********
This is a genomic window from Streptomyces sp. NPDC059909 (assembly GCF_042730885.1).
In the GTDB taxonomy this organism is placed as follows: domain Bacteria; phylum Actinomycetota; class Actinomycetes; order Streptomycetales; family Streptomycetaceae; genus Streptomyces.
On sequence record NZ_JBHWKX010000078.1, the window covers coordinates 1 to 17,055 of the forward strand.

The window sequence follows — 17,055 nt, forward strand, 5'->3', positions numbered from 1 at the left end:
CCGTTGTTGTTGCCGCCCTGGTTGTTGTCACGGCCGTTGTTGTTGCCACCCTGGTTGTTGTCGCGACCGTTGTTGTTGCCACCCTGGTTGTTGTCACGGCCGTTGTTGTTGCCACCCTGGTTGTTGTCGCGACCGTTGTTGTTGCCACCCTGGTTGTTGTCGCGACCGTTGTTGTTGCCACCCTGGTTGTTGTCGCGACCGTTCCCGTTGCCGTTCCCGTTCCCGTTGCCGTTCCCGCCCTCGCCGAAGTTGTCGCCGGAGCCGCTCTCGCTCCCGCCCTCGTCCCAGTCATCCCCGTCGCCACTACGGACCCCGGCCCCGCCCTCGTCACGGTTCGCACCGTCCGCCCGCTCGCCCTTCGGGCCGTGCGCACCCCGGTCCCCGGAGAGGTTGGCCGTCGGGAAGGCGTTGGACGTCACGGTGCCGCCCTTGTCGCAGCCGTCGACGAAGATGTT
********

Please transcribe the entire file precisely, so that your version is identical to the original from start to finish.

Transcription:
This is a genomic window from Streptomyces sp. NPDC059909 (assembly GCF_042730885.1).
In the GTDB taxonomy this organism is placed as follows: domain Bacteria; phylum Actinomycetota; class Actinomycetes; order Streptomycetales; family Streptomycetaceae; genus Streptomyces.
On sequence record NZ_JBHWKX010000078.1, the window covers coordinates 1 to 17,055 of the forward strand.

The window sequence follows — 17,055 nt, forward strand, 5'->3', positions numbered from 1 at the left end:
CCGTTGTTGTTGCCGCCCTGGTTGTTGTCACGGCCGTTGTTGTTGCCACCCTGGTTGTTGTCGCGACCGTTGTTGTTGCCACCCTGGTTGTTGTCACGGCCGTTGTTGTTGCCACCCTGGTTGTTGTCGCGACCGTTGTTGTTGCCACCCTGGTTGTTGTCGCGACCGTTGTTGTTGCCACCCTGGTTGTTGTCGCGACCGTTCCCGTTGCCGTTCCCGTTCCCGTTGCCGTTCCCGCCCTCGCCGAAGTTGTCGCCGGAGCCGCTCTCGCTCCCGCCCTCGTCCCAGTCATCCCCGTCGCCACTACGGACCCCGGCCCCGCCCTCGTCACGGTTCGCACCGTCCGCCCGCTCGCCCTTCGGGCCGTGCGCACCCCGGTCCCCGGAGAGGTTGGCCGTCGGGAAGGCGTTGGACGTCACGGTGCCGCCCTTGTCGCAGCCGTCGACGAAGATGTT